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The SEC released an Investor Bulletin on Accredited Investors describing what it means to be one and the risk involved.  For companies raising money through private offerings accredited investors are extremely important.  They are the investor data base from which you can raise capital.  Reg D does allow for some non-accredited investors to participate in a private offering but a company then has to give additional disclosures.  When the disclosure requirements go up the process becomes more expensive for the company raising money.  With this in mind it is easier and recommended to only work with accredited investors.

Who is an Accredited Investor?

The SEC considers an individual or couple to be an Accredited Investor if they meet the following:

  • The investor needs to earn $200,000 a year or $300,000 a year for a couple OR
  • Has a net worth of over $1 million alone or with their spouse.  The net worth threshold can not include a primary residence.

Can someone be accredited if they just started earning $200,000 a year?

No, the SEC requires the investor to have earned that much money for the previous two years and to expect to make that much in the current year.  In other words someone that has gotten a new raise or just graduated from medical school would not be considered accredited until they had a consistent pattern of earning that much money.

WARNING – SEC HIDDEN REQUIREMENT

What most people don’t realize is that the SEC has an unknown requirement on the income calculation.  In this scenario an investor would not qualify:

Year One: An investor made $125,000 and his spouse made $175,000 to equal the $300,000 threshold.

Year Two: The investor made $200,000 and his wife made nothing.

Year Three: The investor made $150,000 and his wife made $150,000.

Even though the couple met the income requirements for all three years the SEC would not consider them to be accredited because they used joint income for years one and three and individual income for year two.  It needs to be one or the other consistently in order to be an Accredited Investor.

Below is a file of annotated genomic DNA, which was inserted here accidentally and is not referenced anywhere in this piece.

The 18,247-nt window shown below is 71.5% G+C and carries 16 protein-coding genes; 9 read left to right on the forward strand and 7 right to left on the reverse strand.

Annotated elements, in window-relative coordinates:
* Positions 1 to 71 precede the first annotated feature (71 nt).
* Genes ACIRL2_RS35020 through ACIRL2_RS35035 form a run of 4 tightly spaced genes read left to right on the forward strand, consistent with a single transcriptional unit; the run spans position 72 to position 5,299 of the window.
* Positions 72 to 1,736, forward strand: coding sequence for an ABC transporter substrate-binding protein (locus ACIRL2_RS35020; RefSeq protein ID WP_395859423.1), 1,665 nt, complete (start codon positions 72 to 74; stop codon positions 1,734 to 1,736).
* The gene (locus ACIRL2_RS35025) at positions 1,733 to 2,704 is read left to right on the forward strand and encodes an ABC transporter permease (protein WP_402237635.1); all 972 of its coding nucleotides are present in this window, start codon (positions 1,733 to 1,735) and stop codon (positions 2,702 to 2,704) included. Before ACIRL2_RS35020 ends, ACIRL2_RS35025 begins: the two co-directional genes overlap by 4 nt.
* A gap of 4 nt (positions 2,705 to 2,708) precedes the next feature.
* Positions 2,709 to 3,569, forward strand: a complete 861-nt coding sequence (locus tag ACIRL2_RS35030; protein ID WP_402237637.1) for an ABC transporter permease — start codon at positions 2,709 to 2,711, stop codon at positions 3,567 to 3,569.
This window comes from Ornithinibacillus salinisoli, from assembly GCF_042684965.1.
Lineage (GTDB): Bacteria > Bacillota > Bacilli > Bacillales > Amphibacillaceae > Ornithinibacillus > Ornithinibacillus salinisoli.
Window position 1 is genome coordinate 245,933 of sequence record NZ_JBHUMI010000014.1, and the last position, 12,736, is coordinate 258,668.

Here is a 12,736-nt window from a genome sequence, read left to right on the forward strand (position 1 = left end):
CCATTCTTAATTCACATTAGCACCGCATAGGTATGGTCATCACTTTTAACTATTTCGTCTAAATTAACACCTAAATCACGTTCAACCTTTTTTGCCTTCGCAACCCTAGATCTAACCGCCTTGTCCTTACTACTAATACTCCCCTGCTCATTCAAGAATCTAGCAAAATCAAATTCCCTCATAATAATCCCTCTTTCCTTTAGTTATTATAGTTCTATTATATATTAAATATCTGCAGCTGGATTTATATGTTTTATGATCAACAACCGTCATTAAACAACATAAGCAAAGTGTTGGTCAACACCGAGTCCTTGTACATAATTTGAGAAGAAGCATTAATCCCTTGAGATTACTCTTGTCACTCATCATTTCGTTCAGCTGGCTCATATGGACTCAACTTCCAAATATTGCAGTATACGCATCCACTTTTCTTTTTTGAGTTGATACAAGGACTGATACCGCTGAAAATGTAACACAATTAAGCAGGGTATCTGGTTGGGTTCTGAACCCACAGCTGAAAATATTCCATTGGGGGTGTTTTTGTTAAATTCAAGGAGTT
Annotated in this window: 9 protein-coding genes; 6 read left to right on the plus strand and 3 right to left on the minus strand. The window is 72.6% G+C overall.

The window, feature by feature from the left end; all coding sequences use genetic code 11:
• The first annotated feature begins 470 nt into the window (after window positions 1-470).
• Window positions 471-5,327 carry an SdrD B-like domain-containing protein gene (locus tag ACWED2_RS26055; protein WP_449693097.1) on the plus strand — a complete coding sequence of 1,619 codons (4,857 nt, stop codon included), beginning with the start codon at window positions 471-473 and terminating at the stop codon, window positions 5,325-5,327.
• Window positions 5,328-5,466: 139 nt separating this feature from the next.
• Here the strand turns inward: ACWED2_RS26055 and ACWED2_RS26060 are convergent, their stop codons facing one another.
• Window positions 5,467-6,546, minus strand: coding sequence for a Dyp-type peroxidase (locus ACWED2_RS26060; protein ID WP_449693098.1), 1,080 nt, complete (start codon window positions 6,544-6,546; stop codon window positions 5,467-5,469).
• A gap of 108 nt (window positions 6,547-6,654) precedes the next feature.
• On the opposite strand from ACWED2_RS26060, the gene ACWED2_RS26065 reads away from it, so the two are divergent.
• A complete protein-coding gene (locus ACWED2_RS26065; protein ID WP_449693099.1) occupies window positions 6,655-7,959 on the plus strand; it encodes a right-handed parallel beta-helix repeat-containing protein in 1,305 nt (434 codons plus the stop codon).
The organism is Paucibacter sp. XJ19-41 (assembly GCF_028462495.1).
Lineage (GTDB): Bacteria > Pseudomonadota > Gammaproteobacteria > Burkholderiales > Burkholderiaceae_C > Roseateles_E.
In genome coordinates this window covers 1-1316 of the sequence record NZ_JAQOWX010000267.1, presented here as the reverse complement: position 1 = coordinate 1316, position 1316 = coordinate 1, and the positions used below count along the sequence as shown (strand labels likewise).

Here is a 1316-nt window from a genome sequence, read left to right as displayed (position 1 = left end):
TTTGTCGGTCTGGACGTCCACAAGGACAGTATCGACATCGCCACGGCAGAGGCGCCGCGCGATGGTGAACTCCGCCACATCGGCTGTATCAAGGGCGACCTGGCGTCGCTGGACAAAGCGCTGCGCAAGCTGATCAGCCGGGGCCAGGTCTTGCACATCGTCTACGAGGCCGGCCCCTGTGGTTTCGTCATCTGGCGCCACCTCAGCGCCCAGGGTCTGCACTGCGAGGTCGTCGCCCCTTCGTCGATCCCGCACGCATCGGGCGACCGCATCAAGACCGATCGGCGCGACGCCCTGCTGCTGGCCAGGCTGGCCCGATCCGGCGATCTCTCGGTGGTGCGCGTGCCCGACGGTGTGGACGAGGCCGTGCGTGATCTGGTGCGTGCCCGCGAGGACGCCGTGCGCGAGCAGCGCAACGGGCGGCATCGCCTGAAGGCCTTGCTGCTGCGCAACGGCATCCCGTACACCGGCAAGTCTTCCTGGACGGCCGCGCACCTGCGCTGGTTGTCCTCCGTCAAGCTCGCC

Who else can be an Accredited Investor?

Banks, partnerships, corporations, nonprofits and trusts can be accredited investors under SEC guidelines.  Their guidelines state the following:

  • any trust, with total assets in excess of $5 million, not formed to specifically purchase the subject securities, whose purchase is directed by a sophisticated person, or
  • any entity in which all of the equity owners are accredited investors.

How do I calculate net worth?

Your net worth is your assets minus liabilities.  On a peace of paper or spreadsheet list the following:

  • Cash in bank accounts
  • CD’s
  • Stocks and bonds
  • Retirement accounts
  • Car
  • Any additional property or accounts

Add all of these items together than list…

  • Car loan
  • Credit card debt
  • Student loans
  • Any other misc. debt other than your primary residence

Your total assets minus your total liabilities is your net worth.  Your primary residence can no longer be calculated into your net worth so the only reason it would be listed is if you owe more on your home than it is worth.  In that case it would go on the debt column.

Can I take money from investors that were accredited and now aren’t because of the mortgage rule?

People that were accredited prior to removing the value of their primary residence can invest in things that they are already invested in prior to the rule changing on July 20, 2010.  These investments are grandfathered in. Otherwise non-accredited investors can participate in crowdfunding.

 

 

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